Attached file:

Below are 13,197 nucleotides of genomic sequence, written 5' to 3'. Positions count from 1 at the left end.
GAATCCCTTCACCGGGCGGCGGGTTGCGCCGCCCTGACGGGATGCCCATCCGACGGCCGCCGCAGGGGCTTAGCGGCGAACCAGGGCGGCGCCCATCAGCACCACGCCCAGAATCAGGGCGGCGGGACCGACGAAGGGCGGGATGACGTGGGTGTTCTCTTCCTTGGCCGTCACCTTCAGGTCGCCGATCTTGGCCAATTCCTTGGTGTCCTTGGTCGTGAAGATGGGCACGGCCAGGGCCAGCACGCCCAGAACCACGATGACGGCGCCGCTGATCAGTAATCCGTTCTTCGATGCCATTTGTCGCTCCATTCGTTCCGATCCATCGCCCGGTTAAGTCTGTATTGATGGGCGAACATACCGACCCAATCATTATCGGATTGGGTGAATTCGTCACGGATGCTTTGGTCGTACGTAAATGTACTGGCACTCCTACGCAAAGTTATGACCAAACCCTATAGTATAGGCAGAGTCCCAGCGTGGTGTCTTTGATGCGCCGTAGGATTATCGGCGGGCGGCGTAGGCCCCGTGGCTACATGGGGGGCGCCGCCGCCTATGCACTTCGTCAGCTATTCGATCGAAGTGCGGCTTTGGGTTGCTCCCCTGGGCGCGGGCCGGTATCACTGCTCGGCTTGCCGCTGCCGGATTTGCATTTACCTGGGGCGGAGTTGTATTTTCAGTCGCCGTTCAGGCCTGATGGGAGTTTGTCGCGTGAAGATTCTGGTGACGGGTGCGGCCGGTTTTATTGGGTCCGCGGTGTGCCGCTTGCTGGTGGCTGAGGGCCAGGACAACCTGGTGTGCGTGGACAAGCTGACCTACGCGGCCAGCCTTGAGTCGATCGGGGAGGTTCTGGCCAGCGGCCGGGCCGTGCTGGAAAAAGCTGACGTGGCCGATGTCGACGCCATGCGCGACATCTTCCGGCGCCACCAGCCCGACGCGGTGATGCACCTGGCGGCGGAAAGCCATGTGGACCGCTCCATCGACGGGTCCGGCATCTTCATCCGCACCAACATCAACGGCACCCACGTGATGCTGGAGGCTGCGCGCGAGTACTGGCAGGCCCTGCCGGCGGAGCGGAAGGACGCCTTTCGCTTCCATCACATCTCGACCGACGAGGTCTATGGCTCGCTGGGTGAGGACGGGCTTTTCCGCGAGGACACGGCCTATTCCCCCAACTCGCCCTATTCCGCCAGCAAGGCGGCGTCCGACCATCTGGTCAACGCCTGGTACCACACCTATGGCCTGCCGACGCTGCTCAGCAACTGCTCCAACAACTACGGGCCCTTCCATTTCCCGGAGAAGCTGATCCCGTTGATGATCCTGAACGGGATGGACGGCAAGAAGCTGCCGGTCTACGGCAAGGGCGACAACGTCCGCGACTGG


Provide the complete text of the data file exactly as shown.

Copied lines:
Below are 13,197 nucleotides of genomic sequence, written 5' to 3'. Positions count from 1 at the left end.
GAATCCCTTCACCGGGCGGCGGGTTGCGCCGCCCTGACGGGATGCCCATCCGACGGCCGCCGCAGGGGCTTAGCGGCGAACCAGGGCGGCGCCCATCAGCACCACGCCCAGAATCAGGGCGGCGGGACCGACGAAGGGCGGGATGACGTGGGTGTTCTCTTCCTTGGCCGTCACCTTCAGGTCGCCGATCTTGGCCAATTCCTTGGTGTCCTTGGTCGTGAAGATGGGCACGGCCAGGGCCAGCACGCCCAGAACCACGATGACGGCGCCGCTGATCAGTAATCCGTTCTTCGATGCCATTTGTCGCTCCATTCGTTCCGATCCATCGCCCGGTTAAGTCTGTATTGATGGGCGAACATACCGACCCAATCATTATCGGATTGGGTGAATTCGTCACGGATGCTTTGGTCGTACGTAAATGTACTGGCACTCCTACGCAAAGTTATGACCAAACCCTATAGTATAGGCAGAGTCCCAGCGTGGTGTCTTTGATGCGCCGTAGGATTATCGGCGGGCGGCGTAGGCCCCGTGGCTACATGGGGGGCGCCGCCGCCTATGCACTTCGTCAGCTATTCGATCGAAGTGCGGCTTTGGGTTGCTCCCCTGGGCGCGGGCCGGTATCACTGCTCGGCTTGCCGCTGCCGGATTTGCATTTACCTGGGGCGGAGTTGTATTTTCAGTCGCCGTTCAGGCCTGATGGGAGTTTGTCGCGTGAAGATTCTGGTGACGGGTGCGGCCGGTTTTATTGGGTCCGCGGTGTGCCGCTTGCTGGTGGCTGAGGGCCAGGACAACCTGGTGTGCGTGGACAAGCTGACCTACGCGGCCAGCCTTGAGTCGATCGGGGAGGTTCTGGCCAGCGGCCGGGCCGTGCTGGAAAAAGCTGACGTGGCCGATGTCGACGCCATGCGCGACATCTTCCGGCGCCACCAGCCCGACGCGGTGATGCACCTGGCGGCGGAAAGCCATGTGGACCGCTCCATCGACGGGTCCGGCATCTTCATCCGCACCAACATCAACGGCACCCACGTGATGCTGGAGGCTGCGCGCGAGTACTGGCAGGCCCTGCCGGCGGAGCGGAAGGACGCCTTTCGCTTCCATCACATCTCGACCGACGAGGTCTATGGCTCGCTGGGTGAGGACGGGCTTTTCCGCGAGGACACGGCCTATTCCCCCAACTCGCCCTATTCCGCCAGCAAGGCGGCGTCCGACCATCTGGTCAACGCCTGGTACCACACCTATGGCCTGCCGACGCTGCTCAGCAACTGCTCCAACAACTACGGGCCCTTCCATTTCCCGGAGAAGCTGATCCCGTTGATGATCCTGAACGGGATGGACGGCAAGAAGCTGCCGGTCTACGGCAAGGGCGACAACGTCCGCGACTGG